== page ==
By Peter Saunders
Many popular substrates for the sign and graphics industry are not simply base materials, but rather ‘sandwiches’ that combine multiple layers of different materials to create new composites. Over time, these materials have continued to be customized for signmakers’ changing needs.
Stained glass via foamboard
By way of example, when artist Calley O’Neill of Waimea, Hawaii, designed a new 15.8-m (52-ft) long forest-inspired stained glass mosaic mural for Maui’s Pukalani Elementary School, she decided to experiment with a new process she had developed with fellow artist Lamar Yoakum, using a heavy-duty graphic display board.
Titled ‘Na Wao A’O Pi’liani’ (The Life Giving Forests Of Maui), the mural was commissioned by the Hawaii State Foundation on Culture and the Arts, as part of its Art in Public Places collection, for installation on an exterior wall of the school. Measuring 4.3 m (14 ft) tall at its peak, the mural would involve the work of nearly 260 Pukalani community members, including teachers and some 185 students from the school’s Grade 4 and 5 classes.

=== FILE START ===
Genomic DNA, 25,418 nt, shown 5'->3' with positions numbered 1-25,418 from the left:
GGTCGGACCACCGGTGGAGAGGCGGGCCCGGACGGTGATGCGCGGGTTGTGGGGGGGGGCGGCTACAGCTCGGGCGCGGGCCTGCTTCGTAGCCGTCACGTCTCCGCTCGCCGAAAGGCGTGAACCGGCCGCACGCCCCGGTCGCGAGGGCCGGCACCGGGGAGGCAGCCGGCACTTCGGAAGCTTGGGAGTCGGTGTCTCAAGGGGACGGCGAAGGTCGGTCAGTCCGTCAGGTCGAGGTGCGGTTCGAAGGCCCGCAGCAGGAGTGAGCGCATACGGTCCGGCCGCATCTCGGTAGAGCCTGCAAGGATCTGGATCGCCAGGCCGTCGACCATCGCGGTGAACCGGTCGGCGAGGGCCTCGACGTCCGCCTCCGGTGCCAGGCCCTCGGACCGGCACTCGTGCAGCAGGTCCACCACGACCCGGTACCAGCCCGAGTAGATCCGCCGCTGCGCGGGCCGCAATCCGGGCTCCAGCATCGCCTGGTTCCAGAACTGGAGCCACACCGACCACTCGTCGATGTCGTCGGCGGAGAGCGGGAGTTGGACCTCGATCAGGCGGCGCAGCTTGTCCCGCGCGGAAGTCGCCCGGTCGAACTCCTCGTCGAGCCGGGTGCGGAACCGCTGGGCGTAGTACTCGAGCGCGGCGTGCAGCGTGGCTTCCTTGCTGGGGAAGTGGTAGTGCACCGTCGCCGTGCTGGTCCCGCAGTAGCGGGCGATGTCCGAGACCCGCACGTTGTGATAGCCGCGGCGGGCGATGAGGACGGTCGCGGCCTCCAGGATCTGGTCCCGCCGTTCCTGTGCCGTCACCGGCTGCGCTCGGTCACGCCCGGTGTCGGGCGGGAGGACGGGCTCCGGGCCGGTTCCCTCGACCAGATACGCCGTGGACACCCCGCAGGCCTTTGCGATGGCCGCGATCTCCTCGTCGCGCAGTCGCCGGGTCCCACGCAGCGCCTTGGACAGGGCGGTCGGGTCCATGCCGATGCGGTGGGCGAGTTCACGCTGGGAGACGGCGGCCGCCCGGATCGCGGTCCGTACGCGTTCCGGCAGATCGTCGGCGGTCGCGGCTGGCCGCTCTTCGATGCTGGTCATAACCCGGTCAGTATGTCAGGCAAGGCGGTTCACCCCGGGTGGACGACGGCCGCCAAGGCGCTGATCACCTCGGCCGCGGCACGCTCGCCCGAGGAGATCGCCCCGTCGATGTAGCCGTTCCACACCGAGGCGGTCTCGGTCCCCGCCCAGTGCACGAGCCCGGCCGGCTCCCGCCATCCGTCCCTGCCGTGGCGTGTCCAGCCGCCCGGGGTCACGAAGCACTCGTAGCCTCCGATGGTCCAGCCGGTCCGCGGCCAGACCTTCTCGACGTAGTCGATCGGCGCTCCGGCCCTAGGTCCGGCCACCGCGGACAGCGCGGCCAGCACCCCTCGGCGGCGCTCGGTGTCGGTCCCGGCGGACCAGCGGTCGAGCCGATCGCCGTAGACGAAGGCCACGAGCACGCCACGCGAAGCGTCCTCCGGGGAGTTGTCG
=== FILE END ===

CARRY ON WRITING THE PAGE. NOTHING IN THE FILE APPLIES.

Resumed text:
O’Neill and Yoakum turned to a composite material consisting of polystyrene (PS) foam bonded between two layers of a wood-fibre veneer laminate, both to create a detailed mosaic pattern and to work on with the glass pieces. Three full-sized cartoons of O’Neill’s master plan were printed. The first of these numbered clear pencil line drawings was preserved as a blueprint and base pattern, upon which to place the actual mural each time it was fitted to a floor. The second was adhered to 12.7-mm (0.5-in.) thick white panels of the graphic display board and jigsaw-cut into a puzzle of 75 segments, which were sandwiched with light cement-based building panels and complemented with an additional 95 graphic board segments for the border. Finally, the third—printed on thin polyester sheets—was hand-cut with pattern shears into 3,350 pieces to guide the glass cutting, leaving 3.2-mm (0.13-in.) spaces between the pieces.
“This way, we were able to create the design and check it on the school’s gym floor twice before installation,” O’Neill explains. “While the 3,350 completed stained glass pieces on the cement building panels were heavy, we were able to construct the design on the foamboard panels, which are very light, rigid and water-resistant, so we could easily carry these pieces around our shop and to the wall. We’re very happy with the results and the technique we developed.”
After the stained glass pieces were shipped from O’Neill’s studio by truck and barge to the school, they were covered with mosaic tape, lifted and installed into thin-set mortar on the wall. The installation was completed in one week by a four-person team, directed by Isaac Homza of Higher Standard Tile and Stone.